Why Is My Baby Sucking on Their Hand

Why Is My Baby Sucking On Their Hand?

Babies suckle their fingers at different times. Some babies do it right away while others take time to feed them first. Babies are very sensitive and they need your attention when they are sucking on their fingers. They may cry or even scream if you don’t respond immediately enough. If you have been struggling with a newborn and he/she is not settling down, then it’s probably because you’re too busy trying to feed him/her. You’ve got so much going on that you forget about your little one who needs your attention!

It’s true that some babies will start sucking on their fingers right away. Others may take longer before they begin doing it. When this happens, it means that the baby has started eating solid foods (and drinking).

This is normal and usually doesn’t mean anything bad. However, sometimes babies stop sucking on their fingers altogether. These babies may appear to be sleeping but they are actually just lying there motionless. They may also have stopped growing hair around their mouths or face which indicates that they are getting older and developing speech skills.

When a baby stops sucking on his/her fingers, it’s best to get them up and moving again as soon as possible. It’s preferable to do so without getting angry at them.

What Should You Do?

What you need to do is gently remove the fingers that they are sucking on. Don’t be rough or else they will start crying and you will have to calm them down again. It’s best to take them out in one quick motion so that they don’t start clenching down on the fingers. If this happens, you may need another person to help you get the fingers out without hurting or scaring your baby.

If you do it properly, this should only take a few seconds and then your baby should start to calm down. At this point, you can have a bottle ready for the baby and begin feeding them. It’s important to get them to continue eating and also important that they learn not to suck on their fingers all the time.

Here are some tips that you can use when trying to get your baby to stop sucking on his or her fingers:

Sometimes, babies will fall asleep while sucking on their fingers. If this happens, then it’s better if you leave them alone. You don’t want to interrupt their sleep if they are sleeping soundly.

However, if they start to cry, then it’s time to stimulate them a little bit.

Even if the baby is asleep, you should still try to take out their fingers. If you do this effectively, then the baby should start to calm down even while sleeping. If they start to cry or scream, then you will need to calm them down before trying again.

You may need help from another person for this if you can’t calm the baby down by yourself.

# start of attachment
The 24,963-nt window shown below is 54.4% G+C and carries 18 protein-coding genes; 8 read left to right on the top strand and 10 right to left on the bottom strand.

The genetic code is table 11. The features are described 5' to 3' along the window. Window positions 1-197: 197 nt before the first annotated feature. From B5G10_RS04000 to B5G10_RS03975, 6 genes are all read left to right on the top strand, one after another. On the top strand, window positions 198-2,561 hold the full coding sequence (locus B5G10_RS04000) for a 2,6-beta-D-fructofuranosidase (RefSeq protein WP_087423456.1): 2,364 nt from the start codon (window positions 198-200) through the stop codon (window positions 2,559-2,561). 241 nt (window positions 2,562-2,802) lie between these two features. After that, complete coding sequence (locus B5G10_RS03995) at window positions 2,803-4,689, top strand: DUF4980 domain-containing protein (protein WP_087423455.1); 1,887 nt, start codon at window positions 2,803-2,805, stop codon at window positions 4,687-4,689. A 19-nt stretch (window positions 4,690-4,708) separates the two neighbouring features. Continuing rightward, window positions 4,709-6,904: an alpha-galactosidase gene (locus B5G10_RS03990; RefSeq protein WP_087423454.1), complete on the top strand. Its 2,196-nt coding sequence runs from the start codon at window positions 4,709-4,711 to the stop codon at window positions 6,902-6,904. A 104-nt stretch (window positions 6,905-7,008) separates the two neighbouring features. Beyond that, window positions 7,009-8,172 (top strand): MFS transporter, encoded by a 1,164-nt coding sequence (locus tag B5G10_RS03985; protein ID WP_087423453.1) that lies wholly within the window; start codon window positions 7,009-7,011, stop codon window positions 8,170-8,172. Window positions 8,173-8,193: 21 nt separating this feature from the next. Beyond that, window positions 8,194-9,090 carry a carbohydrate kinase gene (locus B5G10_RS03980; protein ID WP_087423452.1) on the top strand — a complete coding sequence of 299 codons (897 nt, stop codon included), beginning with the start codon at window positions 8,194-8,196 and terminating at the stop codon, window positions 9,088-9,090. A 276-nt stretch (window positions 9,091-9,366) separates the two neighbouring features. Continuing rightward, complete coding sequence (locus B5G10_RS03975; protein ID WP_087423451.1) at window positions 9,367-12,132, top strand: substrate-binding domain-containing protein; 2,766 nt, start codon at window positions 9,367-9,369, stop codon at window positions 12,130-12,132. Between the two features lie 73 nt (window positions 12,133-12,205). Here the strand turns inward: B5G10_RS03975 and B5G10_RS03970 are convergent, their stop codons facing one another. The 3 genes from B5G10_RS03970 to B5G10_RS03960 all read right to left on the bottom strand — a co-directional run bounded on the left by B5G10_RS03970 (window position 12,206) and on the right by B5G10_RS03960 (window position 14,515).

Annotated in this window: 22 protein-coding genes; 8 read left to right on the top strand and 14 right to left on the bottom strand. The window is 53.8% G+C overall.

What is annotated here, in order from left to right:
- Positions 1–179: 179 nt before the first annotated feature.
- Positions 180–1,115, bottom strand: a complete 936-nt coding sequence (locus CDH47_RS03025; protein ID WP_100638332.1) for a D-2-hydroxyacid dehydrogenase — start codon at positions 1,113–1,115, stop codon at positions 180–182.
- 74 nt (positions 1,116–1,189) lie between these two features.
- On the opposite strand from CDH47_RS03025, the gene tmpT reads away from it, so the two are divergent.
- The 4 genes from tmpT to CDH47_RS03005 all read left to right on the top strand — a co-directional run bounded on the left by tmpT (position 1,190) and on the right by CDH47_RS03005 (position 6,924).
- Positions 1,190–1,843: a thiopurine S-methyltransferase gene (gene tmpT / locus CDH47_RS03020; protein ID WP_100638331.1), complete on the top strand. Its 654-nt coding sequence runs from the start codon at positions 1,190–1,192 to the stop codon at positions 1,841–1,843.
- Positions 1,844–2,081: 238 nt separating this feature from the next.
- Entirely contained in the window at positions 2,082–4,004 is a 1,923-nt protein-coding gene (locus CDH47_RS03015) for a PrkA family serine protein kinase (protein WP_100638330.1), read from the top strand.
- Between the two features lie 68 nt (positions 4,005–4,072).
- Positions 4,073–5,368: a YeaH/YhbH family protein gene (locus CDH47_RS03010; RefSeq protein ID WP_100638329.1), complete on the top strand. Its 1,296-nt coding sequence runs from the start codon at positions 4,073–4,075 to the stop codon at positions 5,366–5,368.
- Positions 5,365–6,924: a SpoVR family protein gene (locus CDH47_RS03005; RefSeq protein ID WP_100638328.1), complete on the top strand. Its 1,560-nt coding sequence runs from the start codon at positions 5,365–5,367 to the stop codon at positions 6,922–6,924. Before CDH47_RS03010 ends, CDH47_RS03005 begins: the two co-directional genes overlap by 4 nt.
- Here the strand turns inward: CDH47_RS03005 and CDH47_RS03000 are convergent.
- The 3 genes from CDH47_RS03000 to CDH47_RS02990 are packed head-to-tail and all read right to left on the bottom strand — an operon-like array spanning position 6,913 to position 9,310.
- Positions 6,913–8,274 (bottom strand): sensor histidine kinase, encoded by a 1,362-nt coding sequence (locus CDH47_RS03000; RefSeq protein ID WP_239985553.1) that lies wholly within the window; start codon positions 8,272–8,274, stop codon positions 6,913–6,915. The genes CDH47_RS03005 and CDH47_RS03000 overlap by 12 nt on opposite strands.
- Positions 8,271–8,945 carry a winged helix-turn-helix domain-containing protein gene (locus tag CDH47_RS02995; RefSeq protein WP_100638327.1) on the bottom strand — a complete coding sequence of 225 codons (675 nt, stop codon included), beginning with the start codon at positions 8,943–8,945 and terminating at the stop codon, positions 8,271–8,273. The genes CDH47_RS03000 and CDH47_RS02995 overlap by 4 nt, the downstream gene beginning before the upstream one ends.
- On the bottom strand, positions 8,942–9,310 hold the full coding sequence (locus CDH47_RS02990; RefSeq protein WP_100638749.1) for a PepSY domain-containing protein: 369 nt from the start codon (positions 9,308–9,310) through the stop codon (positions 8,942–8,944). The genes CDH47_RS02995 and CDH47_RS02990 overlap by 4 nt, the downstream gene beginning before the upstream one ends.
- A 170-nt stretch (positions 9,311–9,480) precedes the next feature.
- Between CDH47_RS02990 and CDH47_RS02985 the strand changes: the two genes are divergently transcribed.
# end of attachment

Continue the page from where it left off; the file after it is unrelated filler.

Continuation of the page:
If the baby is awake, then you will need to distract them from sucking on their fingers. You can try showing them other toys or objects that they may be interested in. Try giving a rattle or favorite blanket for them to suck on instead of their fingers.

You can also try giving them a teething ring or something similar to put in their mouth. However, you must be careful that you don’t give them anything that could possibly be choking hazards. If they are placing it in their mouth, then they should be safe to use.

You should never try to force their fingers out of their mouth if they are resisting. Likewise you shouldn’t try to jam them out either. Gently take them out if possible.

Other than that, the most important thing to do is to remain calm and patient with your baby. The sucking on their fingers is most likely a reflex at this point and they don’t know any better. All you need to do is to get them to stop doing it and they will eventually learn not to do it anymore.

It’s important to remember that you should stop what you are doing if the baby is getting upset. So if you are taking out their fingers and they are crying, then stop taking them out and try again later when they have calmed down. Likewise if they start screaming for no reason, then try to calm them down before doing anything else.

Sources & references used in this article:

Postpartum maternal oxytocin release by newborns: effects of infant hand massage and sucking by AS Matthiesen, AB Ransjö‐Arvidson, E Nissen… – Birth, 2001 – Wiley Online Library

Randomised trial comparing hand expression with breast pumping for mothers of term newborns feeding poorly by VJ Flaherman, B Gay, C Scott, A Avins, KA Lee… – Archives of Disease in …, 2012 – fn.bmj.com

Cross-modal recognition of shape from hand to eyes in human newborns by A Streri, E Gentaz – Somatosensory & motor research, 2003 – Taylor & Francis